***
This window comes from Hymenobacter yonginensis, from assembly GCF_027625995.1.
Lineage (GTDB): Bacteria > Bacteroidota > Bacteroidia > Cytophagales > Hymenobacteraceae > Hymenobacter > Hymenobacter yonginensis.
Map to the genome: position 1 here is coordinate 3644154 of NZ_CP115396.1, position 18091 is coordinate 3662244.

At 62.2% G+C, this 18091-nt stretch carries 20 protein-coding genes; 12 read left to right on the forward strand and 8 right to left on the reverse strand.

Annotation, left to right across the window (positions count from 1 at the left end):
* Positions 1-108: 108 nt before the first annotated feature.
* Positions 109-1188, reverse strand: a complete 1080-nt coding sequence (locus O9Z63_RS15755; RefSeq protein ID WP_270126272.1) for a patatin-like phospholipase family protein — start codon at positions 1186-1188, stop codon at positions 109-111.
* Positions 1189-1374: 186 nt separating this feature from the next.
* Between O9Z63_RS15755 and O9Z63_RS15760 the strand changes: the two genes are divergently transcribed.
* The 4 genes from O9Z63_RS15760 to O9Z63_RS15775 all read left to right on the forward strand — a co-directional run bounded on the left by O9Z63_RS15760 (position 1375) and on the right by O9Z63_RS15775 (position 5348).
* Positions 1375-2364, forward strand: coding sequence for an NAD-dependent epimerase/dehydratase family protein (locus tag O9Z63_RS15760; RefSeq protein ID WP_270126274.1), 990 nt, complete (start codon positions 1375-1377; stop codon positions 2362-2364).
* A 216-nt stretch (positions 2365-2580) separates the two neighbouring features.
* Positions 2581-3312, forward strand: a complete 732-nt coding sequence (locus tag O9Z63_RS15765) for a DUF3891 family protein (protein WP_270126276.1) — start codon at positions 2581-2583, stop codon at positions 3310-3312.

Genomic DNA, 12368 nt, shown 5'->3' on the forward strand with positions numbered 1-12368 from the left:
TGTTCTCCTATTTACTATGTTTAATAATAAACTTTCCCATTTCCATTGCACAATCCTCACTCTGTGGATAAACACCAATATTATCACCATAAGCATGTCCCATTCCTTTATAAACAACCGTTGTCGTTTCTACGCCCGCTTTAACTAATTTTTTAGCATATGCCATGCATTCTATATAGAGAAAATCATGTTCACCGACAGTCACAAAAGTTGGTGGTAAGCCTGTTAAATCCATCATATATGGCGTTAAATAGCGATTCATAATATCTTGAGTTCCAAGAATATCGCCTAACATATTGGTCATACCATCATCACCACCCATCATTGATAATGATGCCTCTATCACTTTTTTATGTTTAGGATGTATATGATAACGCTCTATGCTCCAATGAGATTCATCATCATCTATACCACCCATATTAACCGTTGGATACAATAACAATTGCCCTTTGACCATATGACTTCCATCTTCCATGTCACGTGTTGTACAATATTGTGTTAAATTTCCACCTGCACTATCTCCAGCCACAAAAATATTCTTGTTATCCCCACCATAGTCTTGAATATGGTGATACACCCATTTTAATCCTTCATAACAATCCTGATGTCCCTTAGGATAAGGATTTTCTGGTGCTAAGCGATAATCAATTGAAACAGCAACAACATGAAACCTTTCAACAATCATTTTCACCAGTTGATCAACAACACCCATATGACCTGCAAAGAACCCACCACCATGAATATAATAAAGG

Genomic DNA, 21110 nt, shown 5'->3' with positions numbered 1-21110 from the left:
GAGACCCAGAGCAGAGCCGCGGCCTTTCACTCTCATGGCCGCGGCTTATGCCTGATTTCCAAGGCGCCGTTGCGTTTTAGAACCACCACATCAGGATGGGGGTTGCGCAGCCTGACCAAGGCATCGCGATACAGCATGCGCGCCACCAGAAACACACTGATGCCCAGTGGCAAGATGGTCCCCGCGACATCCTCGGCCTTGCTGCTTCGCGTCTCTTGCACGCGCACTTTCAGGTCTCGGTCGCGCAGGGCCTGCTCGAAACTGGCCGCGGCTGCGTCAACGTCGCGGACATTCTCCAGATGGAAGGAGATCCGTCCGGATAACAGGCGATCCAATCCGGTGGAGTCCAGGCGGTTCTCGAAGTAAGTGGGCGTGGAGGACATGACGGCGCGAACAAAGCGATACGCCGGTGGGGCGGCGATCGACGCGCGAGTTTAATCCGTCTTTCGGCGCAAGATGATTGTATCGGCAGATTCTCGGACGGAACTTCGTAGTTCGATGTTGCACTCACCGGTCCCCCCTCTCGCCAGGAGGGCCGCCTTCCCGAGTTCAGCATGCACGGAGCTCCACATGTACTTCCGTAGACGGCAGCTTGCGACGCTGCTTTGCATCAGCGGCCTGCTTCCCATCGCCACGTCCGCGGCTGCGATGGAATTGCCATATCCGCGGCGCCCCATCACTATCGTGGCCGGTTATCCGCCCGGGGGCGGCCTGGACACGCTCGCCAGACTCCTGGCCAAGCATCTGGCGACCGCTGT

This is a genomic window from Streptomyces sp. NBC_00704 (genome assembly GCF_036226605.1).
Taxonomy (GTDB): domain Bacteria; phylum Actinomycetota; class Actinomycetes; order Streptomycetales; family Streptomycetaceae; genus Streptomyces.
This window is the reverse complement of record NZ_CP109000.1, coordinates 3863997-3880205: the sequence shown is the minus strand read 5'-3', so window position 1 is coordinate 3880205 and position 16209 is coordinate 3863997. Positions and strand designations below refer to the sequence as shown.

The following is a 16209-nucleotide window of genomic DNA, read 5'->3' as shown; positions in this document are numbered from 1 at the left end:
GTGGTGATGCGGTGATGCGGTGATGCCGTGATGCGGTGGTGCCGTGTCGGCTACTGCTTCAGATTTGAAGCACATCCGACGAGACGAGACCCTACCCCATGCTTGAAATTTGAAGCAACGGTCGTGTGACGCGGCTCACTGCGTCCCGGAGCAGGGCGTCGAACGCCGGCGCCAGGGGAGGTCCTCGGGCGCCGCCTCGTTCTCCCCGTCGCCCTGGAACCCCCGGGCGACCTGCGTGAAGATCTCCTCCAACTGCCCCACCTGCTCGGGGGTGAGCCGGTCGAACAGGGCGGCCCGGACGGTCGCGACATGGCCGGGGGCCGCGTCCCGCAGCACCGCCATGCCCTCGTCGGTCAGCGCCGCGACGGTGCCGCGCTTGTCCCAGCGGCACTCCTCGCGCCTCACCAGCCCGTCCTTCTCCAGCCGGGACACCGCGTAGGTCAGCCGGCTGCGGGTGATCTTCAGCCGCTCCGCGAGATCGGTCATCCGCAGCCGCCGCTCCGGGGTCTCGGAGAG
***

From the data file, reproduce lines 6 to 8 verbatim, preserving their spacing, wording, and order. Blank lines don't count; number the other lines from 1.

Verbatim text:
* Positions 1-108: 108 nt before the first annotated feature.
* Positions 109-1188, reverse strand: a complete 1080-nt coding sequence (locus O9Z63_RS15755; RefSeq protein ID WP_270126272.1) for a patatin-like phospholipase family protein — start codon at positions 1186-1188, stop codon at positions 109-111.
* Positions 1189-1374: 186 nt separating this feature from the next.